published Wednesday, October 27th, 2010

Developers buy Roy's Grill from Rossville


by Andy Johns

For years, Troy Potter and his father talked about buying and restoring Roy's Grill in Rossville, where Potter remembers eating with his grandfather as a child.

After signing a contract with the city Tuesday, the Potters will get their chance.

"It's always been something we've been to and had an eye on it," said Potter, a developer who now lives on Signal Mountain. "We're going to put it back as close as possible as it was in the '40s and '50s and '60s."

Roy's, located a few feet south of the Tennessee line on U.S. 27, was built in 1949 after the original building was torn down for a highway widening project. The restaurant served as a Friday-night hangout and lunchtime favorite for generations of Rossville residents.

Rossville leaders announced Sept. 21 that the city had bought the building and 1.2 acres of land around it for $110,000, pulling money from its reserves.

The city then deeded the property to the Downtown Development Authority, which sold the building to the Potters for $50,000. The city will keep a triangle-shaped plot next to Roy's for a park and use the rest of the land as a parking lot.

Potter said he expected to put $275,000 into the project before it's done.

"To the city of Rossville, it's worth a heck of a lot more," said Bobby McNabb, executive director of the development authority. "Roy's has got a big history in the city there. There's a lot of people who have been asking for it to be restored as it was."

McNabb said this is the beginning of "making Rossville a destination" and said he could foresee a bustling hub of hamburgers like the Varsity restaurant in Atlanta.

Potter said the family plans to expand the seating area in the restaurant by knocking down walls that have separated the building into three businesses, including a pizza shop.

He also said they would like to find an old menu for the restaurant, which at one point was the first Krystal in Georgia, and build off that with hot dogs, hamburgers and fries.

"Basically, we're going to put the grill back just like it was," Potter said.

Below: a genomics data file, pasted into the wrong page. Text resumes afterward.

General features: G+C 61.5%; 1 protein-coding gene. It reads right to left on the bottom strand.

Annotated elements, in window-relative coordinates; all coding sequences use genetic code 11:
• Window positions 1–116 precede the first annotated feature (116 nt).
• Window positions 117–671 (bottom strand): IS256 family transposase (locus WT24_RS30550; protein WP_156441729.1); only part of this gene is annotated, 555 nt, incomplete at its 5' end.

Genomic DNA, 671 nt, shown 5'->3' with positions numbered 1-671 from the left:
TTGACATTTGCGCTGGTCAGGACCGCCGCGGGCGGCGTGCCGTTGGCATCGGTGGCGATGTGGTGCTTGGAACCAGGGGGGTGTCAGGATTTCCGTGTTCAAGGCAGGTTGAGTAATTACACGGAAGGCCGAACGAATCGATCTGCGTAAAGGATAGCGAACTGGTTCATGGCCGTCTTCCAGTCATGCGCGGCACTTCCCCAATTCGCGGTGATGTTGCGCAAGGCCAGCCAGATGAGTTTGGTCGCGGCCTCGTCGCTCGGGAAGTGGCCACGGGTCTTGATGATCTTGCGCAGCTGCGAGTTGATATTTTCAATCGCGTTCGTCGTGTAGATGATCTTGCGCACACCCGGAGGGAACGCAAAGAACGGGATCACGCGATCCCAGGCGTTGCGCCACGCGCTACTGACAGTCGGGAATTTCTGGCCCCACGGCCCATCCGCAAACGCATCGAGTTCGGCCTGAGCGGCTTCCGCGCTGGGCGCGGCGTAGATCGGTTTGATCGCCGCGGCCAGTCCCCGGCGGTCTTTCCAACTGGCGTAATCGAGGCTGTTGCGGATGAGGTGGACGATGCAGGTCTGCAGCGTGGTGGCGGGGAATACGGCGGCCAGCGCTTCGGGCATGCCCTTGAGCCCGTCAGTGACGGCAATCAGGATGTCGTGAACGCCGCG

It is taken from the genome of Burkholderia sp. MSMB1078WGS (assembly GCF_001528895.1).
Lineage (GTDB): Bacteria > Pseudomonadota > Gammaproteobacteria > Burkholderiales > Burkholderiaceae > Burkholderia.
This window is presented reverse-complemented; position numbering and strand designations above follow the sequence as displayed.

In a news release, development authority Chairman Ron Wade said the new Roy's is expected to open in late winter or early spring 2011.

McNabb said crews already have begun working, and he wouldn't be surprised if it was selling hamburgers before Christmas.

Contact Andy Johns at ajohns@timesfreepress.com or call 423-757-6324.

about Andy Johns...

Andy began working at the Times Free Press in July 2008 as a general assignment reporter before focusing on Northwest Georgia and Georgia politics in May of 2009. Before coming to the Times Free Press, Andy worked for the Anniston Star, the Rome News Tribune and the Campus Carrier at Berry College, where he graduated with a communications degree in 2006. He is pursuing a master’s degree in business administration at the University of Tennessee ...

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lcoffey1 said...

The city bought this property in September for 110,000 and spent tens of thousands on it. They are now selling it for 50,000. I say there is a rat in this pile.

The tax assesmenmt on the small building everyone knows as Roy's is 71,850.00

October 27, 2010 at 1:17 p.m.
isthatright said...

Ding...Ding...Ding...Icoffey1 wins the prize....I believe there is indeed at least one rat in the pile (and that is being kind). It offends me personally for the new owner to say that they are "attempting to make Roy's as close to the original state it was back in the 40's, 50's and 60's" as I personally believe that it was exactly that as it was with the previous owners. The problem is not the menu, it is the dying downtown Rossville area. Why travel to Chicamauga Avenue to eat, when all the shopping areas(and many other food options)are in Fort Oglethorpe???? I wish Mr. Potter and his family the best of success in the re-opening of Roy's Grill and I hope that it leaves as good of memories in his family as it has in mine

June 23, 2011 at 4:57 a.m.
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